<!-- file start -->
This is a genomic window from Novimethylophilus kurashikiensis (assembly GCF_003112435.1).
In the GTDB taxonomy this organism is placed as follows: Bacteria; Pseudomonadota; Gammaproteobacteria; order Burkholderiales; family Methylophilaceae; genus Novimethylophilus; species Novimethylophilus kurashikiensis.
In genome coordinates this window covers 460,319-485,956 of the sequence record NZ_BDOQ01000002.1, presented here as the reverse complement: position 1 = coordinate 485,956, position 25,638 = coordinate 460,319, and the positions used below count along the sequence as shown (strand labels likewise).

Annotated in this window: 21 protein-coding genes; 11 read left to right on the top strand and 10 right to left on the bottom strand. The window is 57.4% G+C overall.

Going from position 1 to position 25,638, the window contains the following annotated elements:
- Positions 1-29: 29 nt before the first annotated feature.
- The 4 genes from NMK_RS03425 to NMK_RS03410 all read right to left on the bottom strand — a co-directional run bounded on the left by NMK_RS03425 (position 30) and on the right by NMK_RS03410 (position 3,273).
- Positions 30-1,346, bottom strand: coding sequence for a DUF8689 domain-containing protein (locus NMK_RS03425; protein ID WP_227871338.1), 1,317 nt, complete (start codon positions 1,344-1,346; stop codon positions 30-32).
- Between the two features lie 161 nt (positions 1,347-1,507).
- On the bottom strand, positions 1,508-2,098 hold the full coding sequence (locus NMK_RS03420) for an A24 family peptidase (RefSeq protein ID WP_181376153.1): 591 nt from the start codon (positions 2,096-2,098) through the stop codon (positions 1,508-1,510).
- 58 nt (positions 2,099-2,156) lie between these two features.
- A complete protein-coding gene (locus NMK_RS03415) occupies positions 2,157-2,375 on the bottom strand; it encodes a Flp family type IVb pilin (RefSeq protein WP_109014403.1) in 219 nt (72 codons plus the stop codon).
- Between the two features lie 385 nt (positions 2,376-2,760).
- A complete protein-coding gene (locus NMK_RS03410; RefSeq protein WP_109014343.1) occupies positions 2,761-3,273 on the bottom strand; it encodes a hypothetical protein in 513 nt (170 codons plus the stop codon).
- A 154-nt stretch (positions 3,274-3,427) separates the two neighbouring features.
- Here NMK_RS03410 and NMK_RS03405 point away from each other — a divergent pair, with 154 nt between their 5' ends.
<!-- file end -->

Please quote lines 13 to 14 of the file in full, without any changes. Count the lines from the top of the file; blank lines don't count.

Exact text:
- Between the two features lie 385 nt (positions 2,376-2,760).
- A complete protein-coding gene (locus NMK_RS03410; RefSeq protein WP_109014343.1) occupies positions 2,761-3,273 on the bottom strand; it encodes a hypothetical protein in 513 nt (170 codons plus the stop codon).